Reply to

David Nebenzahl wrote:

As far as I can see, it wouldn't. "Fools ignore complexity. Pragmatists suffer it. Experts avoid it. Geniuses remove it." --Alan Perlis's Programming Proverb #58

I see the email part of this as limiting, clumsy, and unnecessary. The suggestions in this thread of using a pre-baked forum solution remove that.

The suggestion of Slashcode in my response also addresses the issue of moderation. Anyone familiar with a site running Slashcode knows about thresholds for viewing. How well that moderation works does involve achieving a certain critical mass of users.

Jones and Brown have also indicated that there is a fundamental misunderstanding of the issues. The one big thing that I see missing (aside from my mentions of Slashcode and CAPTCHA) is a specific means of avoiding spammers

--the bane of online forums.

Reply to


Then perhaps what you want is an old (over 20 year ago) BBS that=20 pretty much does what you want, and slap a web or SMTP interface=20 on it with LAMP. Email translators are old hat as well.

You could also split between which parts of the system are pull and=20 which parts are push. E.g. conversations are pull, notice of update=20 is push.

Reply to

A straight forward listserver is easy to do. Start with something like MajorDomo and tweek it.

The problems lie in the "other features" that I described. Implementation is easy -- the problem is figuring out a good model that users will feel comfortable with and that fits their "KISS" expectations. Folks don't want to read instructions...

You can always put a filter on the front end to keep cruft out of the "list". And, close the list so only subscribers have access to it. I certainly wouldn't want to discuss trade secrets in such a forum... :> But, for "user driven support", I think it makes sense (i.e. don't say anything you wouldn't want someone to read!)

Having control over readership (subscribership) does a lot.

The *best* interface would be NNTP. But, I don't think that is a mechanism that is as ubiquitous as email.

I think keeping spam out can be accomplished by limiting the "senders" who can access the list. And, if the membership and their email addresses are hidden (sanitized from messages), then even someone with access to the "archives" (*you* want them to be public; that isn't consistent with my goals) couldn't determine the right email address to spoof to gain entry!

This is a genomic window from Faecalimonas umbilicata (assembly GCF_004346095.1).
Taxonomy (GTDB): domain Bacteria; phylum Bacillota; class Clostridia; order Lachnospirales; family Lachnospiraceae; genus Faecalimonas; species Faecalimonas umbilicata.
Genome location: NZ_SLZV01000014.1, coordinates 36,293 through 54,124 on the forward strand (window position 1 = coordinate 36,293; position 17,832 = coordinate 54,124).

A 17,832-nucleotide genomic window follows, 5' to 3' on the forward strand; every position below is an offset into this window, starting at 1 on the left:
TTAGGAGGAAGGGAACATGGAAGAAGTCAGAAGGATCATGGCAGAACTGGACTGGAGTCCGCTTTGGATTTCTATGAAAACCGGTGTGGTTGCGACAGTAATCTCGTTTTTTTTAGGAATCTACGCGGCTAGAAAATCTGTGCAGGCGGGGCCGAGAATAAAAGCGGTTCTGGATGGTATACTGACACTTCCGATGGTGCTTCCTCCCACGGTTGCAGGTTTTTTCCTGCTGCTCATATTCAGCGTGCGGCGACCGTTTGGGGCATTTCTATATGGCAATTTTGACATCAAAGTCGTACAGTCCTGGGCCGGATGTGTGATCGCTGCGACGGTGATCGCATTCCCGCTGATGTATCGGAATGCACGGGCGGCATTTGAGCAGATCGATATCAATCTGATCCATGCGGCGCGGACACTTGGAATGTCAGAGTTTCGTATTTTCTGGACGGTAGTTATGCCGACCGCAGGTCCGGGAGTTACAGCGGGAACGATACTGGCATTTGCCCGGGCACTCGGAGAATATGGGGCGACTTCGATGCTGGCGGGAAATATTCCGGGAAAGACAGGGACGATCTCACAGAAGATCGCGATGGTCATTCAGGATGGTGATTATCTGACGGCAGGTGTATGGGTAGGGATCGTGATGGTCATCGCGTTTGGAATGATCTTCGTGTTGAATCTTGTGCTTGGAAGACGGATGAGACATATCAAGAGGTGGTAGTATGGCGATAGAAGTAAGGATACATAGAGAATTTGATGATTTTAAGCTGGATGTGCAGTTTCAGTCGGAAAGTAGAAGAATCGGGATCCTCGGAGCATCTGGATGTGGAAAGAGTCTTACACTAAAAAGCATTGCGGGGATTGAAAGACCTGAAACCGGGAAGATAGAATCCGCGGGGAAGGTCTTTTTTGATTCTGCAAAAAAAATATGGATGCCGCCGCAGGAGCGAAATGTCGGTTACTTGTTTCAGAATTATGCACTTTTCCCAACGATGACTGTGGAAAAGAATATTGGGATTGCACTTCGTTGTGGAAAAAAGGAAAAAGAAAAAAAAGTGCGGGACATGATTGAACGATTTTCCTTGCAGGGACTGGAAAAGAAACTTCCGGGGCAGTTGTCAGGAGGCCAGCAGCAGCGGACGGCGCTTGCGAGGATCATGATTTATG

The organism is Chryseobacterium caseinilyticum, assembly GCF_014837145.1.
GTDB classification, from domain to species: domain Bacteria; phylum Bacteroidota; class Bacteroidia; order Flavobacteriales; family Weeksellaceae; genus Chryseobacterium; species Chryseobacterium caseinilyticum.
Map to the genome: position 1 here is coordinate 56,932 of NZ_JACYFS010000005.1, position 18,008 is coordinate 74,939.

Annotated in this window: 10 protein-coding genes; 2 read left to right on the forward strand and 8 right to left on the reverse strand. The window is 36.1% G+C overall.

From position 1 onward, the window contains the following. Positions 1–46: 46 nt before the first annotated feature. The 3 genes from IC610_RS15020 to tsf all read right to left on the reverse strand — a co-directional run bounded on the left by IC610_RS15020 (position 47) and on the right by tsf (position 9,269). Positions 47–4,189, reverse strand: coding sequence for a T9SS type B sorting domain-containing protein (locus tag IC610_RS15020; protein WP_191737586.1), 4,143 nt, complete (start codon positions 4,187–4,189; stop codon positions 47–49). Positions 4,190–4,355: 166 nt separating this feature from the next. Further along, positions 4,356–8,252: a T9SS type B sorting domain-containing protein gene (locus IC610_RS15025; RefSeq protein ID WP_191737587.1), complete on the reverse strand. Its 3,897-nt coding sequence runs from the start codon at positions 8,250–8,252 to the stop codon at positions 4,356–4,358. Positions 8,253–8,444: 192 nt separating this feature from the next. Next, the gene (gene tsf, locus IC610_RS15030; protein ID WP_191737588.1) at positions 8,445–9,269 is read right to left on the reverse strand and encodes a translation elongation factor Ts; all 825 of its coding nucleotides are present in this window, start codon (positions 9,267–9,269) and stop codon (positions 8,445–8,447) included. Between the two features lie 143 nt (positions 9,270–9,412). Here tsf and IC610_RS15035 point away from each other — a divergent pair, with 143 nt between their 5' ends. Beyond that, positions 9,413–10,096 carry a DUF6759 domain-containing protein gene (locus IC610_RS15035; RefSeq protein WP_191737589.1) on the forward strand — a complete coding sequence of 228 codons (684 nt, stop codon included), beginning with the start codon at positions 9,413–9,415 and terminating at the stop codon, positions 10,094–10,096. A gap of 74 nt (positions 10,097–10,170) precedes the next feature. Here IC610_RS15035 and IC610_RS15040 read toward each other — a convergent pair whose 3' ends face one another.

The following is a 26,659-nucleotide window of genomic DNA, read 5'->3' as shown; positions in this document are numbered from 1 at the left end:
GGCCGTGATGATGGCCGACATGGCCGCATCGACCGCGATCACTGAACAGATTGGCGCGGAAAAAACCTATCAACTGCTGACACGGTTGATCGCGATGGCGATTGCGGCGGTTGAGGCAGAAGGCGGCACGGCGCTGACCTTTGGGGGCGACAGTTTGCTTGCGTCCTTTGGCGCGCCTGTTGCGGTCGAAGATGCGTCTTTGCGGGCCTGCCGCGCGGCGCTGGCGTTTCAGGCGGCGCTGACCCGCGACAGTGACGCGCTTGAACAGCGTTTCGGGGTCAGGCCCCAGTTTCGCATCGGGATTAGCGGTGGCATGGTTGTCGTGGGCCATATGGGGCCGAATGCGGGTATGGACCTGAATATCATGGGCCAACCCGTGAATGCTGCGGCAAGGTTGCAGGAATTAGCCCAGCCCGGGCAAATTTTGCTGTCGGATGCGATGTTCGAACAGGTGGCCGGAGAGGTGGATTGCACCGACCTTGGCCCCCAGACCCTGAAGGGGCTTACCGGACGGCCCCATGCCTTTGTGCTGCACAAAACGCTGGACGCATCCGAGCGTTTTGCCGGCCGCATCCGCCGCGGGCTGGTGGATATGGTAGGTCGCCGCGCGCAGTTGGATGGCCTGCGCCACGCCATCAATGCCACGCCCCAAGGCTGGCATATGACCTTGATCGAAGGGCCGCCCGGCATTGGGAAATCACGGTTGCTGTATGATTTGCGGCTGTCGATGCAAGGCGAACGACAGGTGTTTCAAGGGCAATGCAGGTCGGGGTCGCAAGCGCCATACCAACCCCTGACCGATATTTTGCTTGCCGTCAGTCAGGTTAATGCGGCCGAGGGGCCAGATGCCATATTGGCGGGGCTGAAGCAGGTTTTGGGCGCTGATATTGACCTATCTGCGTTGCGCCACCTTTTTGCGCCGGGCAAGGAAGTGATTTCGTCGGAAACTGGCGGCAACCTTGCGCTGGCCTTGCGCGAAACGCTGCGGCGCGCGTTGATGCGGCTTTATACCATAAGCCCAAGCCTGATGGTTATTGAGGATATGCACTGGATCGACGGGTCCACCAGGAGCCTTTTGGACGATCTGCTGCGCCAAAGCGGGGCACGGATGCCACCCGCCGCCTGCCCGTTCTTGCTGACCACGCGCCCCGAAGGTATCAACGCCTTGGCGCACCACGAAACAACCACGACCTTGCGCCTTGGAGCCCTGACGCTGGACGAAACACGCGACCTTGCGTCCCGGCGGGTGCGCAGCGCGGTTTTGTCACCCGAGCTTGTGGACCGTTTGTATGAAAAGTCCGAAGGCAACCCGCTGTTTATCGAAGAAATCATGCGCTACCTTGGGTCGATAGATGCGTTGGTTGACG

The problem then boils down to keeping subscribers from misbehaving. Hence the idea of letting them police themselves -- and, police their own policing! :>

I've been working on a smart "news filter" that could play some role, here. But, it takes a while to train; it works well in high volume applications as there are lots of data points for it to operate. But, a product forum tends to see more sporadic activity -- fewer posts from a greater number of "members" -- who are constantly changing. Hard to train something in that sort of environment :-/

I've separate thread starting that hopefully will show how something like this can be done... and, how it can be scaled.

Reply to
D Yuniskis

Hmmm... I'll have to see if I can steal any ideas there. I think the problem is that "product support" forums tend to have more transient membership. I.e., folks post *a* problem. Wait for *the* answer (naively hoping each problem *will* have "an answer"). Then disappear.

Some folks inevitably hang around and become the "gurus".

And, others hang around just to harrass folks ("Why do you want to do *that*? You should do this instead...")

Obviously, you want the gurus to hang around -- they are a resource that costs you (the vendor) nothing! They get some satisfaction out of helping. Or, perhaps, enjoy the recognition that it affords them.

Conversely, you want to *quickly* get rid of the bullies, ranters, etc. They degrade the quality of the support and the overall experience. They also have a negative effect on the gurus -- as they often compete for attention with those folks (hoping to drive them away, etc.).

Unfortunately, getting this type of sporadic user to

*rate* the quality of their experience (i.e., the messages they are receiving back from the forum) is hard. There is no incentive for them to do so -- unless it is very easy/intuitive.

E.g., if you (meaning the forum software) could decide how the user *acted* on the information presented ("Yes, this was helpful to me", "No, this guy missed the boat entirely", "Jeez, this guy is a real *sshole!", etc.) then you could adjust the way the subscribers are treated (e.g., bounced).

Yes. Otherwise, I would already have a solution and wouldn't need to ask! :>

I think SMTP and control over the subscriber list (email addresses) deals with the access problem. No need to worry if this is a robot or a human -- as long as the subscribers don't complain about "its" posts! :>

Reply to
D Yuniskis

You don't *accept* them in the first place! It's not an "open forum". You can't just "sign up". If you put in place a mechanism by which they can be *booted* (or, at least *silenced*), then they get one chance to screw up (how that one chance is defined -- is it one post? twelve posts? ten people who you have annoyed?) before they are silenced.

(No, you can't just "resubscribe" -- that's the whole point!)

Reply to
D Yuniskis